Hospitality included: Bar Marco, The Livermore reign supreme
The Livermore, East Liberty, Pittsburgh

Hospitality included: Bar Marco, The Livermore reign supreme

July 22, 2016

[Editor’s note: The Livermore closed its doors in East Liberty on September 30, 2017. Bar Marco remains a Strip District staple.]

Summer’s arrival has reintroduced some long-awaited luxuries in Pittsburgh: al-fresco dining, fruit-laden cocktails, barbecue everything. But something about the season feels different. In retrospect, our city’s had one hell of a year — on the food front, expressly.

Nationally, Zagat named Pittsburgh the No. 1 food city of 2015, prompting The New York Times to dissect “Pittsburgh’s youth-driven food boom.” In town, a new law upped food trucks’ metered parking allowance from 30 minutes to four hours. Meanwhile, waves of fresh restaurants rolled into the city, swiftly and surely, leaving in their wake a host of national accolades and masses of regional foodies asking one question: What’s next?

For the Strip District’s Bar Marco and its partner restaurant, East Liberty’s The Livermore, the past 12 months have shed light on a pivotal change that has turned heads and tides in equal parts.

We do not accept gratuity. Our kitchen and front-of-house teams are paid a salary. Our prices reflect this.

The policy surfaced in January 2015. Its announcement, headed by Bar Marco, made national headlines. Three months later, amid a local media frenzy, the independent eatery became the first in Pittsburgh to nix tips, raise menu prices, and better compensate employees with annual salaries. By June, The Livermore had followed suit. For employees, the adjustment meant fixed paychecks, health care benefits, and paid vacation time. For Pittsburgh, it was another groundbreaking step forward in a fast-evolving food culture.

Now, one year later, the transition has proven successful — not just for employees, but for restaurant patrons. “People get it,” says Andrew Heffner, private events coordinator and staff manager at both establishments. “[The policy] still requires all the same kind of work and management of staff. But we’re able to, in a sense, really more invest in the core team that we have, and therefore have less turnover than we used to, or than most restaurants have.”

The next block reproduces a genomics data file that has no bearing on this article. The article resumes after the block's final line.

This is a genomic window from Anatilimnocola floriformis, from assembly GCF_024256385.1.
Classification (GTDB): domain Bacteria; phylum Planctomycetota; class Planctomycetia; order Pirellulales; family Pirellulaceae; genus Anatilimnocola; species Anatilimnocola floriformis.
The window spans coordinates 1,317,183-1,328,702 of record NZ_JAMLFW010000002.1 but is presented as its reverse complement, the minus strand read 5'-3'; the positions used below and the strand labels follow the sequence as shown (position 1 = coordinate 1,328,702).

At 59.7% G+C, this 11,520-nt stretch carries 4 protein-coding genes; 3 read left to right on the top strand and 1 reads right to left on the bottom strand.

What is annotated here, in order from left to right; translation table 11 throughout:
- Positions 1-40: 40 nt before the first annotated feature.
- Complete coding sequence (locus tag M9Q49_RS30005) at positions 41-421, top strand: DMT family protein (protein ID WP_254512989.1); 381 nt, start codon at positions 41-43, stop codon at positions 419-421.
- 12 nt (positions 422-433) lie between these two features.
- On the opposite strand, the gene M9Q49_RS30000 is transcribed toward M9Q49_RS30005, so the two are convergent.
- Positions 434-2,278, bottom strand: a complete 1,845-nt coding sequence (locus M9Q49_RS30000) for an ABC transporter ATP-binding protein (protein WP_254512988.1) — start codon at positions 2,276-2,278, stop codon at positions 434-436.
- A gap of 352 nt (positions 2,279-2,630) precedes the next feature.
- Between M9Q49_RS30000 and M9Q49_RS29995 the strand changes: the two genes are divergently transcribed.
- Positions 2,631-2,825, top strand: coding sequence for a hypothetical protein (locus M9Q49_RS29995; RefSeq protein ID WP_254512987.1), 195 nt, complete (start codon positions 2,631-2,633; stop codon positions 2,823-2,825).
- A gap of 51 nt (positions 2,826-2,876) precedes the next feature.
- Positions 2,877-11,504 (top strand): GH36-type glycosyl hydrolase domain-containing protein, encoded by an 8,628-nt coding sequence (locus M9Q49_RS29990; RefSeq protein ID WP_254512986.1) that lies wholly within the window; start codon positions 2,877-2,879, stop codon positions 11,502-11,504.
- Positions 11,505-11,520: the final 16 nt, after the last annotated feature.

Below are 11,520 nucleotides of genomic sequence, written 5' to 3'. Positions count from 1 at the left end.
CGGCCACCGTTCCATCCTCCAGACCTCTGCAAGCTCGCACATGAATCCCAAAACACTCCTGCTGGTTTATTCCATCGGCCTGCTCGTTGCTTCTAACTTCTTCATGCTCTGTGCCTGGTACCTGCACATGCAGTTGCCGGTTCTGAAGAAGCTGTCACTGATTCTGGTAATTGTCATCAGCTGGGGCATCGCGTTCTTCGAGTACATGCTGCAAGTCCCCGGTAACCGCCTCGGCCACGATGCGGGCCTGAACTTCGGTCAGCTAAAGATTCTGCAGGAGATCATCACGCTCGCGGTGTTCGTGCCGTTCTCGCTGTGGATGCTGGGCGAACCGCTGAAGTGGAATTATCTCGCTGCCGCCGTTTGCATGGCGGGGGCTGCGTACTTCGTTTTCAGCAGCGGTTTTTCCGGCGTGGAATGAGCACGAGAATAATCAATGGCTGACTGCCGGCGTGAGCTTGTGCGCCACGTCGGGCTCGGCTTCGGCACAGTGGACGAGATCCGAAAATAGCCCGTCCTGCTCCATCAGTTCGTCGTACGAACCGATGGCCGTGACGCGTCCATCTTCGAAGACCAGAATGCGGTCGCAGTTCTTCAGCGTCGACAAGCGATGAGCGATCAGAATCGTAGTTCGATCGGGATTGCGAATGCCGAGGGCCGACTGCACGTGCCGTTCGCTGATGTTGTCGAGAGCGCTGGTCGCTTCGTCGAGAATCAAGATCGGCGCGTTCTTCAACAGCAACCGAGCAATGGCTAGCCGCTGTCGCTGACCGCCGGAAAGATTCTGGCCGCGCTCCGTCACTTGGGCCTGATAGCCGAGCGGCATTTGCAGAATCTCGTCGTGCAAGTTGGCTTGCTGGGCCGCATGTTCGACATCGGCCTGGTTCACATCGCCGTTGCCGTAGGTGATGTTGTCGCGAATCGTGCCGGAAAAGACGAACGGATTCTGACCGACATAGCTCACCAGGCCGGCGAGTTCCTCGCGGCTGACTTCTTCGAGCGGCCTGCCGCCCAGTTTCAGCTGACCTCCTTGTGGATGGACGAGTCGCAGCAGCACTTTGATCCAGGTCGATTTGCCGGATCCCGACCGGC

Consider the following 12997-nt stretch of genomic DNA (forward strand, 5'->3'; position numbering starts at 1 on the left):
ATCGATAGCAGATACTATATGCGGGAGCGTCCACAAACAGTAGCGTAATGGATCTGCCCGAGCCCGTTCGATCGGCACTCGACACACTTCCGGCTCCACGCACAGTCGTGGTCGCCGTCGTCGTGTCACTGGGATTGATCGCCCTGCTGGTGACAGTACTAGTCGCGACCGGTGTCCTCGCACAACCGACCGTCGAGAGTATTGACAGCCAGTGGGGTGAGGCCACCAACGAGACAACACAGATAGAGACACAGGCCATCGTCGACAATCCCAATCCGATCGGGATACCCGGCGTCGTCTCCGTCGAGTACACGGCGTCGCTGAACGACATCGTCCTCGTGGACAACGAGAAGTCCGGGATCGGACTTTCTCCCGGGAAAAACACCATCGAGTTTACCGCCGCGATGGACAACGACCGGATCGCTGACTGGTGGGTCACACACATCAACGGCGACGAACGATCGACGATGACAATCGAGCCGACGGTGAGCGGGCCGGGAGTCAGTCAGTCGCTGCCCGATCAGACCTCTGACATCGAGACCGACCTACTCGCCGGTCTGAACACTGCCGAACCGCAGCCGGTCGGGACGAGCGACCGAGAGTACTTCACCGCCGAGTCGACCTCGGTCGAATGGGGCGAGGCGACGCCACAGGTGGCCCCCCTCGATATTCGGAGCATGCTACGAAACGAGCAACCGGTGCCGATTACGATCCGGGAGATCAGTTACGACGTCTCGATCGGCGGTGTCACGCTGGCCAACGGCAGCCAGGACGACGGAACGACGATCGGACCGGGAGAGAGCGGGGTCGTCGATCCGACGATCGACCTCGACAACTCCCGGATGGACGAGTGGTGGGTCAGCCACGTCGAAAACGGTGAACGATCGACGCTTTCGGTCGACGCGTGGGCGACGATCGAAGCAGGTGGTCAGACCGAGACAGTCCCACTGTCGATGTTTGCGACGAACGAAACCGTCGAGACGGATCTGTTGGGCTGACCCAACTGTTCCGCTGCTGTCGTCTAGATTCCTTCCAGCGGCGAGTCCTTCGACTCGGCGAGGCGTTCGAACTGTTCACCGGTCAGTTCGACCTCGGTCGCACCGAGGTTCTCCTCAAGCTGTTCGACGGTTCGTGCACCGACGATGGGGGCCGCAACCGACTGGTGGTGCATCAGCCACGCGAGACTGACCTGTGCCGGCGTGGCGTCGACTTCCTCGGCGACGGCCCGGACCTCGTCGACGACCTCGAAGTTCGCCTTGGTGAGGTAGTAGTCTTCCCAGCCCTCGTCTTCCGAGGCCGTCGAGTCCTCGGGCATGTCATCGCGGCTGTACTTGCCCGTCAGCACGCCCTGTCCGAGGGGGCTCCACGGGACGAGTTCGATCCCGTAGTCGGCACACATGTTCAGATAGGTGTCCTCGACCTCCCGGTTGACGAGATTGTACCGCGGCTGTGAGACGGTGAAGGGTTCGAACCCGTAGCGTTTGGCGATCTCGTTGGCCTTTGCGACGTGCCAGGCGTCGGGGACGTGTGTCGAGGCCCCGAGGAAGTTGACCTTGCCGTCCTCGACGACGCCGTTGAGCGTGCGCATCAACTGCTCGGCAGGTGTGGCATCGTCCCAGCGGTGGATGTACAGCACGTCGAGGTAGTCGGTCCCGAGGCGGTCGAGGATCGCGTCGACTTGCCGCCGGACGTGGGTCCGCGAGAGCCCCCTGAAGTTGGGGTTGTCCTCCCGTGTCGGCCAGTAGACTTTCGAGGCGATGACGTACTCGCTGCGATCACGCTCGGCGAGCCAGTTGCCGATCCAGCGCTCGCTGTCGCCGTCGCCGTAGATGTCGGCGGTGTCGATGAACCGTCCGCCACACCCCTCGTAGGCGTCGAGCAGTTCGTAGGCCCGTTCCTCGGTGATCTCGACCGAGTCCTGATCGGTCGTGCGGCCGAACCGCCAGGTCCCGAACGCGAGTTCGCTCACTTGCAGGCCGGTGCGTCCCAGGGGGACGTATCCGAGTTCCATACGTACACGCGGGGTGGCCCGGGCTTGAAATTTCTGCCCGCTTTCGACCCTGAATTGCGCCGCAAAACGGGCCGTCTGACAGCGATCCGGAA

Specifically, the new system provides fairer wages for back-of-house employees, who — by law — were never able to accept tips to begin with. “It’s a big change that we can pay better to our kitchen,” Heffner explains. “The way most restaurants are set up now — you can’t tip kitchens legally. So for us, there’s more transparency and a closer balance between front [of house] and back.”

Despite that the model appears to be growing nationally, many restaurants feel that the cons of dropping gratuity far outweigh the pros. The practice can be challenging for larger restaurants that require more employees, for example. Conversely, Heffner says it was a good fit for Bar Marco and The Livermore, which are modestly sized and staff “five to six workers per night, per restaurant.”

Certainly, there’s no universal way to predict whether a business will benefit from the elimination of a tipping system. But since Pittsburgh has seen two successful implementations of the policy, we should mention that these particular restaurants were successful out of the gate.

Though barely 5 years old, Bar Marco remains a critical piece of Pittsburgh’s dining renaissance. As one of the first in the city to focus on communal and European-style dining concepts, the upscale eatery opened in 2012 to widespread press, praise, and intrigue. The Livermore, much like its sibling, was still considered avant-garde at the time of its 2013 opening, emphasizing an intimate atmosphere with handcrafted cocktails and light Italian fare.

It’s no wonder that Pittsburgh has embraced a concept as foreign as an anti-tip restaurant: Our city’s entrepreneurs have a knack for pushing boundaries.

In East Liberty specifically, residents and regulars have grown accustomed to dramatic change. In light of the neighborhood’s ongoing redevelopment, The Livermore — which occupies the former Waffle Shop space on South Highland Avenue — has approached its own evolution mindfully.

Heffner says, “You leave behind some people if there’s not a thoughtful growth. We try to be aware of that in what we offer here … you can have some pasta and a glass of wine and roll out after 20 minutes, or you can stay for a long night and chill with your friends or whatever. We want it to feel comfortable to lots of people.”

With comfort as a primary goal, The Livermore is by all means succeeding. Its interior — conducive to both conversation and solo-dining — boasts original tile flooring and stained glass windows, and a custom bar made of wood from an abandoned bowling alley in Ohio. Especially welcoming is the restaurant’s adjacent event space, the Cloakroom, where nonprofits and startups without headquarters can host public gatherings, free of charge.

“Nonprofits always need a nice space to do events in, but maybe they’re priced out of other places,” Heffner says of the meeting place. “We don’t use it all the time, so we [can open it for] benefit happy hours and stuff.”

Community-driven practices are not uncommon in neighborly Pittsburgh. Still, they’re admirable. As our newly labeled “food town” adjusts to national recognition, spots like these remind us that, as a city, our hospitality’s been on-point for decades.

Photos by Tara Bennett